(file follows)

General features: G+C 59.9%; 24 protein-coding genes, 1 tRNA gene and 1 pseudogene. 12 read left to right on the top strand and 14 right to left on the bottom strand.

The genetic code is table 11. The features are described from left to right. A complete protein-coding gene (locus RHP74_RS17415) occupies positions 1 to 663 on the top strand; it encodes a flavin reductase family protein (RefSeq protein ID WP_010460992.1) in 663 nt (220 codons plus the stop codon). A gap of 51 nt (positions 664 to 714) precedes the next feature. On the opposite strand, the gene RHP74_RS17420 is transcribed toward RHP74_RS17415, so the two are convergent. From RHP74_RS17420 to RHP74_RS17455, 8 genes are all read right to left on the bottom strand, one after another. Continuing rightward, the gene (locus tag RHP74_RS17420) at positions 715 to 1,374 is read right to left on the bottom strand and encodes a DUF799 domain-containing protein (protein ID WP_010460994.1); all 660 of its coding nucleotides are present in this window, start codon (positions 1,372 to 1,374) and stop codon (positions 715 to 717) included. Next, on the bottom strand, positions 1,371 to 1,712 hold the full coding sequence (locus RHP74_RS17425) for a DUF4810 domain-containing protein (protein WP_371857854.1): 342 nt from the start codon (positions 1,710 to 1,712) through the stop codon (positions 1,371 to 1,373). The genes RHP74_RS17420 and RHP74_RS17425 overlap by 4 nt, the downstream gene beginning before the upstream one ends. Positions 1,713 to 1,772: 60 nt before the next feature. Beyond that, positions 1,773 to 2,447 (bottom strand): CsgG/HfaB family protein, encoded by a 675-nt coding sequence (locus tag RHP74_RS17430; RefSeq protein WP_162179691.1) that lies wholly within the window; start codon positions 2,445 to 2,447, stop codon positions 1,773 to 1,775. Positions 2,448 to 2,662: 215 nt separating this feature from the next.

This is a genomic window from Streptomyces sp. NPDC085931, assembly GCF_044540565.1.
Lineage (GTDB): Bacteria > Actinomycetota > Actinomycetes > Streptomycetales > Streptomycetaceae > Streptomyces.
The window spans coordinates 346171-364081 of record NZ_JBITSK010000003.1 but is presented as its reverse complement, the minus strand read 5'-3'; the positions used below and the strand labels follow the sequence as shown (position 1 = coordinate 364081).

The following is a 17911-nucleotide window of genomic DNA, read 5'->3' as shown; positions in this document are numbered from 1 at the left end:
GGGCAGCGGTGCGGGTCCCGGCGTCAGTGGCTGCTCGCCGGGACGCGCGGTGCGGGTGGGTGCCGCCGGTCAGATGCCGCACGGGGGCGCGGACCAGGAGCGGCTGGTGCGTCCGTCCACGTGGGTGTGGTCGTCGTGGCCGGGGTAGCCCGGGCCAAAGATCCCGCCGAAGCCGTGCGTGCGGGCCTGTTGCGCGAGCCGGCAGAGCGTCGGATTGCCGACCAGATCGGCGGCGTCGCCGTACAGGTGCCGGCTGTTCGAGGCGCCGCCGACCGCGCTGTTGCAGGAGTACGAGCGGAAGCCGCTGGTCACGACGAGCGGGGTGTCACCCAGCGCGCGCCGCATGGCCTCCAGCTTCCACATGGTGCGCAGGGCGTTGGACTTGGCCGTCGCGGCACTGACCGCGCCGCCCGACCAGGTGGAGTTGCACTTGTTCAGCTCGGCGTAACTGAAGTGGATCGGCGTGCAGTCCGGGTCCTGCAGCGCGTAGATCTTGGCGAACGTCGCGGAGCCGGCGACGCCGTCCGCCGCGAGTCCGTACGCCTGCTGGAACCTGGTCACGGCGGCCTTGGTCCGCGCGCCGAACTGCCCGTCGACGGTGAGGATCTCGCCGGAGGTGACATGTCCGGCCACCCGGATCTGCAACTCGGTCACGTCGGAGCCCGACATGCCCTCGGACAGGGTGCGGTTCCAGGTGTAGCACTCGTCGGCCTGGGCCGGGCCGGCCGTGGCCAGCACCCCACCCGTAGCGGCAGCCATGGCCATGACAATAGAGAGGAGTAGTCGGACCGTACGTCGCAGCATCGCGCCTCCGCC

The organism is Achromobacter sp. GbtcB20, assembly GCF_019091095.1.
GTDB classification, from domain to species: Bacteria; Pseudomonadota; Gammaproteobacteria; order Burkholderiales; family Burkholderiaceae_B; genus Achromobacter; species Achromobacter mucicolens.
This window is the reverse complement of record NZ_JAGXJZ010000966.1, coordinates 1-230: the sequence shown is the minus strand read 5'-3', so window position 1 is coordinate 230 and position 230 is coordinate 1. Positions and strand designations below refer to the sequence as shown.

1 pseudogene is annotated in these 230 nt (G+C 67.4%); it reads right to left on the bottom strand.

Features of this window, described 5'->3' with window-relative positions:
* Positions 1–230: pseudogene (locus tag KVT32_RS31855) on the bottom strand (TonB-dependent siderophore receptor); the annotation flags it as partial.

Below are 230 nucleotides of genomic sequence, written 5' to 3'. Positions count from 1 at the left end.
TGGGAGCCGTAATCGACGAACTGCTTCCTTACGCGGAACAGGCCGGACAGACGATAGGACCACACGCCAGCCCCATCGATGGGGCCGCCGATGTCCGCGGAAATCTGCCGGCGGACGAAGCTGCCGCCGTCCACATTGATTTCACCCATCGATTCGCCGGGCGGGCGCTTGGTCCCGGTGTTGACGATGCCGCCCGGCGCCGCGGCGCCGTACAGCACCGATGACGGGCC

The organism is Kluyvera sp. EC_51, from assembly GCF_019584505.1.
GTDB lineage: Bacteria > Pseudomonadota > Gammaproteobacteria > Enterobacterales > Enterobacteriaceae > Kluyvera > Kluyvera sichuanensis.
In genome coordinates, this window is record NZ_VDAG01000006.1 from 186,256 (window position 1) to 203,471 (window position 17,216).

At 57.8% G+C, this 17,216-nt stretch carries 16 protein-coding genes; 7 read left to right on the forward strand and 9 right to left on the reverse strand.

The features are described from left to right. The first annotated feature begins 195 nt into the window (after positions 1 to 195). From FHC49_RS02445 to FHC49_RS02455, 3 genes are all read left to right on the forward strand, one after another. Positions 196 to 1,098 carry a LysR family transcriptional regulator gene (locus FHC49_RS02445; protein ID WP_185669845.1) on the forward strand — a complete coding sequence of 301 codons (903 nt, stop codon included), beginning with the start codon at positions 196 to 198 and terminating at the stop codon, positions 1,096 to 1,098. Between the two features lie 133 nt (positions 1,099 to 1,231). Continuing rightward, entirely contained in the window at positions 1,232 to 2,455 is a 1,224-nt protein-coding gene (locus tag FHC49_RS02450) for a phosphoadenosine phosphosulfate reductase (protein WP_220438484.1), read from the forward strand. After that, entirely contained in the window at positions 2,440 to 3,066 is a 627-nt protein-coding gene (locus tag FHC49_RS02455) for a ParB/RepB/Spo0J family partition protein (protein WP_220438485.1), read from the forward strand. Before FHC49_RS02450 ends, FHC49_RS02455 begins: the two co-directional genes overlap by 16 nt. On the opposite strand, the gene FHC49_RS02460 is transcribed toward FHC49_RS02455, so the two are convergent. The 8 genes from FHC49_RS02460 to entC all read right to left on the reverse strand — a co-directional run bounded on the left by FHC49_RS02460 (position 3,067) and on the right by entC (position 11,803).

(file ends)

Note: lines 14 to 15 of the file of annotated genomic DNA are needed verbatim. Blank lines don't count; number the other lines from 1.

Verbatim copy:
Below are 230 nucleotides of genomic sequence, written 5' to 3'. Positions count from 1 at the left end.
TGGGAGCCGTAATCGACGAACTGCTTCCTTACGCGGAACAGGCCGGACAGACGATAGGACCACACGCCAGCCCCATCGATGGGGCCGCCGATGTCCGCGGAAATCTGCCGGCGGACGAAGCTGCCGCCGTCCACATTGATTTCACCCATCGATTCGCCGGGCGGGCGCTTGGTCCCGGTGTTGACGATGCCGCCCGGCGCCGCGGCGCCGTACAGCACCGATGACGGGCC